To the question, by the way, has Professor Gilbert been called nasty names, and have other not-nice things been done to him over the years for raising issues like this, the answer is, what do you think? There was the time in about 1990, for example, when he critiqued what was manifestly inaccurate but exquisitely politically correct research about sexual assaults on campus. In response, he writes, students “organized a candlelight vigil” and fliers invited others to join in. “By all accounts,” he recounts, “it was a lively affair during which they marched around campus chanting ‘Neil Gilbert cut it out or cut if off.’” A short time later, “a creepy anonymous threat was slipped under my office door and a student petition was sent to the administration asking them to censure my work.” To its credit, the administration never said a word to him about it.

The minimum wage and employment

Ben Gitis of the American Action Forum explores employment data in states that have raised their government-mandated minimum wage.

At the beginning of January, 19 states increased their minimum wages. Twelve of the minimum wage increases were due to new laws and seven were annual inflation adjustments required under previous laws. Previously, the American Action Forum (AAF) estimated that this year’s minimum wage increases could alone cost 383,000 jobs. In addition, the minimum wage increases scheduled to go into effect over the next few years could cost 2.6 million jobs.[1] Last week the Bureau of Labor Statistics (BLS) released its January State Employment and Unemployment report.[2] While it is still very early and the data are limited, this report gives us a first look at how those states’ labor markets are responding to the January minimum wage increases. According to the BLS data, month-to-month private sector job growth slowed substantially between December and January in states that implemented new minimum wage laws, and employment in the leisure and hospitality industry declined. …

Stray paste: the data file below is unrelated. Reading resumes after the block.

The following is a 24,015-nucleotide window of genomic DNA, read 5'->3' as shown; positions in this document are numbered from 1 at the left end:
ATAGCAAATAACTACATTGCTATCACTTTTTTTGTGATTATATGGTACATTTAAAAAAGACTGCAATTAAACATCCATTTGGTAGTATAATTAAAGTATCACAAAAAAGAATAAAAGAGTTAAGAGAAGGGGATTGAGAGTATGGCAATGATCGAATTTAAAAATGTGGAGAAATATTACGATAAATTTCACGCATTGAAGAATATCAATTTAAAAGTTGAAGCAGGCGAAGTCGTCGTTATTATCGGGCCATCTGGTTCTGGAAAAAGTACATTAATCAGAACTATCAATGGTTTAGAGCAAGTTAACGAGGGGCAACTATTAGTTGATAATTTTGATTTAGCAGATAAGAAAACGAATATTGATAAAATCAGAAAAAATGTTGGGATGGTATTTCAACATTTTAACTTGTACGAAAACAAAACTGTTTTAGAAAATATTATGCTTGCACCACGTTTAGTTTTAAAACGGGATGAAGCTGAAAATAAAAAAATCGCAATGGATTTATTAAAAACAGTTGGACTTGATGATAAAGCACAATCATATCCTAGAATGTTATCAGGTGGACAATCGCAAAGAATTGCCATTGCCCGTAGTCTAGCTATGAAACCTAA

… 32.5 percent of all employed people in the US private sector worked in one of the twelve states that implemented new laws raising the minimum wage. However, in January private sector employment in those states increased by 61,300, only representing 21.4 percent of all jobs added that month. So despite containing about one-third of all private sector workers, those states under performed and only created about one-fifth of all new jobs in January. Moreover, this is a substantial decline from recent years, when those same states represented 33.6 percent to 37.4 percent of private sector jobs added in January.

Pivoting from health care to tax reform

No health care deal? President Trump can turn his attention to another pressing federal government issue. Randall Forsyth of Barron’s recommends one.

The assumption in Washington and Wall Street was that the AHCA’s failure is a defeat for the GOP. The opposition suggests this represents an ignominious retreat for Trump, who had campaigned on the promise to repeal and replace Obamacare virtually on day one of his term.

But there is an alternative narrative from Chicago, whence hails John Brady, managing director at R.J. O’Brien & Associates. While Obamacare isn’t currently collapsing, why would the Republicans want to remove that albatross from the neck of Senate Minority Leader Chuck Schumer (D-N.Y.) and the rest of the Democratic opposition? The Dems would then own the program in next year’s midterm election, by which time the financial strains on it would probably worsen.

The stock market’s spurt of 10% since Election Day has been the product of roughly equal parts optimism over the Trump agenda and momentum from the moderately expanding global economy. Perhaps a bit more could be ascribed to the former than the latter. Whatever the case, the underlying pro-growth optimism that Trump brings remains.

The defeat of the AHCA represents the rejection of legislation disliked by both the left and the right. By contrast, who doesn’t like tax cuts? Reform would probably attract sufficient support among members of the Freedom Caucus to pass the House and then get through the Senate. Bulls would suggest that this is really what the stock market wants, and that shelving the health-care bill lets the Republicans go on to the issue they ought to have tackled in the first place: taxes.